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To Kill a Mockingbird

by Harper Lee

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Is there an area in the book in which Scout is quoted as saying that Boo had grey eyes, and if so, where?

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In the beginning of To Kill a Mockingbird, there are many descriptions of Boo Radley. For example, the children believe that Boo has rotten, yellow teeth, hands that are stained with blood, and eyes that "popped." The children are terrified of the Radley property and believe that anything found on the property has been poisoned. Throughout the story, the children seem to change their perception of Boo. Scout and Jem find small gifts left in the knot-hole of a tree, and Jem finds his pants mended and folded after losing them in an attempt to escape the property. While they may no longer fear the property, Boo is still an unknown to them. At the end of the story, Scout sees Boo standing in the room as she tells the story of what happened on the way home from the school play. She provides a description of Boo, stating that his face and skin were white and that "his gray eyes were so colorless" that she thought he may be blind.

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Yes. Scout comments on Boo Radley's gray eyes towards the end of chapter 29.

Boo Radley remains a mysterious character for the majority of Scout and Jem's childhood but comes to their rescue in chapter 28 when Bob Ewell viciously attacks them. After Boo saves the children and kills Bob Ewell, he carries Jem home, where Dr. Reynolds arrives to take care of him.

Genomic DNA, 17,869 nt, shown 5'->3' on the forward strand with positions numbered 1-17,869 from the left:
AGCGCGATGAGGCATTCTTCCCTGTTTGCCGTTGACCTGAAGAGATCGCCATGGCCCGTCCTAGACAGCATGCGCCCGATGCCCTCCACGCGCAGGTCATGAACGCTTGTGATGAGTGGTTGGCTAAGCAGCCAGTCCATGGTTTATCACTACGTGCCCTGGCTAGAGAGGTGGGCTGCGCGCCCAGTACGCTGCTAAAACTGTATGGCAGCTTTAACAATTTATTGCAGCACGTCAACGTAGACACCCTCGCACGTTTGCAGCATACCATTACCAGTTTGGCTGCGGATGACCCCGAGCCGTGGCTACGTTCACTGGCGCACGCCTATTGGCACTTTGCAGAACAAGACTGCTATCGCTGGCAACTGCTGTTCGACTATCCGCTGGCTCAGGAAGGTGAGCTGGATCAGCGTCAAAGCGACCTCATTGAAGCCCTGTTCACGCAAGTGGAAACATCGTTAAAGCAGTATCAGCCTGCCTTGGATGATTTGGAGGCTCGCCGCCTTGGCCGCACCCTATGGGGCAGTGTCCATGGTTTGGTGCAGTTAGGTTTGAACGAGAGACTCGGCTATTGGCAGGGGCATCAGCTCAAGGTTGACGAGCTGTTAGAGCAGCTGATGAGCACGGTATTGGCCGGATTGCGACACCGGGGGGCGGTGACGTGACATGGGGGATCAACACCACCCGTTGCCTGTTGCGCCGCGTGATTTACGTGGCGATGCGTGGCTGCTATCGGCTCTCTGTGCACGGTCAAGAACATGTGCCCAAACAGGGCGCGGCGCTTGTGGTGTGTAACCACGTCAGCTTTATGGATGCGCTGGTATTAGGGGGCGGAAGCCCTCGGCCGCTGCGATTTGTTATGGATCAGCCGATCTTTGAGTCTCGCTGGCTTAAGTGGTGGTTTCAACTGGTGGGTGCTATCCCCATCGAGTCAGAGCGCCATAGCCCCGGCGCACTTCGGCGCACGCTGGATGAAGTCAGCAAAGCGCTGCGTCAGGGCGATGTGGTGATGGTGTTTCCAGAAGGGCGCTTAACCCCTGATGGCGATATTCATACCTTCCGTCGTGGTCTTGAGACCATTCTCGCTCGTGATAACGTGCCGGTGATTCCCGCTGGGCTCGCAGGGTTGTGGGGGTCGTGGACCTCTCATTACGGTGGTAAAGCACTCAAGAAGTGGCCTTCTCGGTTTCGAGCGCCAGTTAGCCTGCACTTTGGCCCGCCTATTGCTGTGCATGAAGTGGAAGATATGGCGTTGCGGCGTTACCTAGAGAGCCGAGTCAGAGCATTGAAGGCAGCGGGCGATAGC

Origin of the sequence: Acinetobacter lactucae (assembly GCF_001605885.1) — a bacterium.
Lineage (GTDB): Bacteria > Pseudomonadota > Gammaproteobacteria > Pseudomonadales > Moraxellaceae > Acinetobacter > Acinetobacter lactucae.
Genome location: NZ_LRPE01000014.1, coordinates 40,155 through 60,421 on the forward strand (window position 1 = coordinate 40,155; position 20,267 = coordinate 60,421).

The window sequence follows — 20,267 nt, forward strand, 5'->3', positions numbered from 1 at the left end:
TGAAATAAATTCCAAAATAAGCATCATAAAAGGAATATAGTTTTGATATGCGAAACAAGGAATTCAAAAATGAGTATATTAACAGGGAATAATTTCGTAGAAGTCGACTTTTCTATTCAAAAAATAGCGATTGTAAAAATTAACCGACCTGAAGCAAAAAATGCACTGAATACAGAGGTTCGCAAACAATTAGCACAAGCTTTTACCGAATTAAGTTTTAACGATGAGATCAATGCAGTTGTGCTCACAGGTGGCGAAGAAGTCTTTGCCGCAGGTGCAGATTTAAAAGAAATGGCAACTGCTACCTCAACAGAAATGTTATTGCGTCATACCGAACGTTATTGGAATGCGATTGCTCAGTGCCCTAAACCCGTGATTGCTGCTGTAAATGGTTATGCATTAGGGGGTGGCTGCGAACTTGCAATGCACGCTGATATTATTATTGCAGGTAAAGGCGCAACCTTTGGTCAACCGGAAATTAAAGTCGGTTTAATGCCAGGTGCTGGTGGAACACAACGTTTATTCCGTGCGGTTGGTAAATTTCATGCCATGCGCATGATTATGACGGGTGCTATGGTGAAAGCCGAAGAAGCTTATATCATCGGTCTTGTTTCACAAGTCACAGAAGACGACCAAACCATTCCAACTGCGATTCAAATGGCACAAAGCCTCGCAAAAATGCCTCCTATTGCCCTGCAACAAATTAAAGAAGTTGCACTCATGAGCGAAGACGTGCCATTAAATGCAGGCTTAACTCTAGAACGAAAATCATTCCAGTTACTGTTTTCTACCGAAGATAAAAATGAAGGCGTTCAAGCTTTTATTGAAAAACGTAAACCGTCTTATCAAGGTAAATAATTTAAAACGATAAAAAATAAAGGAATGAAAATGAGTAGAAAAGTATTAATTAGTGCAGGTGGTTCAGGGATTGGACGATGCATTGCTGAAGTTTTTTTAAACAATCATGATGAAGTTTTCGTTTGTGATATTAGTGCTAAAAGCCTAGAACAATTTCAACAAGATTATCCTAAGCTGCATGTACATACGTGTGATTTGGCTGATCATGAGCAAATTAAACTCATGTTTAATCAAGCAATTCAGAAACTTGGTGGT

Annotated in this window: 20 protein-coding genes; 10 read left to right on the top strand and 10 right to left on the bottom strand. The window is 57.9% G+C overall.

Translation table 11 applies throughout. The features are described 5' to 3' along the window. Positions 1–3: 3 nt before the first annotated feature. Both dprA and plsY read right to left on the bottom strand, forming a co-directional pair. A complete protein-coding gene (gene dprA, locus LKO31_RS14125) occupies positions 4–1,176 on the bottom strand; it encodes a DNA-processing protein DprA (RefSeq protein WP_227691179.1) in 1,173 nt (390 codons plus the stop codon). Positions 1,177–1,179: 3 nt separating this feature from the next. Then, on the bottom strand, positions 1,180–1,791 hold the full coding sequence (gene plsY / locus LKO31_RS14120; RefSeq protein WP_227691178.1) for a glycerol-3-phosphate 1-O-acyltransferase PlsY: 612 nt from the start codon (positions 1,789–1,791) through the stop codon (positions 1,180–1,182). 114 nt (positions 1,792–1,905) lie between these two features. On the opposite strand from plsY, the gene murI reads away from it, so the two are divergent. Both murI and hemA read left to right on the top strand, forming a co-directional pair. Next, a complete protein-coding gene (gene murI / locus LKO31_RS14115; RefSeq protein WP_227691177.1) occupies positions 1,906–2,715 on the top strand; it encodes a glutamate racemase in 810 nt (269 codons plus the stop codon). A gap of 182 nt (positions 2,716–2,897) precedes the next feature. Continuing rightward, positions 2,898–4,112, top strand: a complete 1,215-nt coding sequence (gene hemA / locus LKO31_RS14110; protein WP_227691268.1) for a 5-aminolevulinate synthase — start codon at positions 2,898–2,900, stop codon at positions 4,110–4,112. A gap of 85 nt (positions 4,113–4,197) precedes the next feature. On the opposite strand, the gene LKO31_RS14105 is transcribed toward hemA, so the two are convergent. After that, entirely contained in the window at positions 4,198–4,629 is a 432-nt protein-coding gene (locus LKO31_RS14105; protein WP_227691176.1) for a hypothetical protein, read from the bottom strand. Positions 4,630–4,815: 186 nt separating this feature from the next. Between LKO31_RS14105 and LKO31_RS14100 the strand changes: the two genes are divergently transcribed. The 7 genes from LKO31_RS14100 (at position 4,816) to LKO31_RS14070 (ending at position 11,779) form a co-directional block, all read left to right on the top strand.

At the end of chapter 29, Scout finally sees Arthur "Boo" Radley for the first time in Jem's bedroom and begins to describe his appearance by mentioning that he has extremely white skin. Scout also mentions that Boo Radley has hollow cheeks and a wide, thin mouth. Scout then comments on Boo Radley's gray eyes, which are so colorless that she assumes he is blind. In addition to his white skin, gray eyes, and gaunt appearance, Scout also notices his feathery, dead hair. After examining Boo standing quietly in the corner of Jem's room, Scout's eyes begin to tear up as she says, "Hey, Boo" (Lee, 274).

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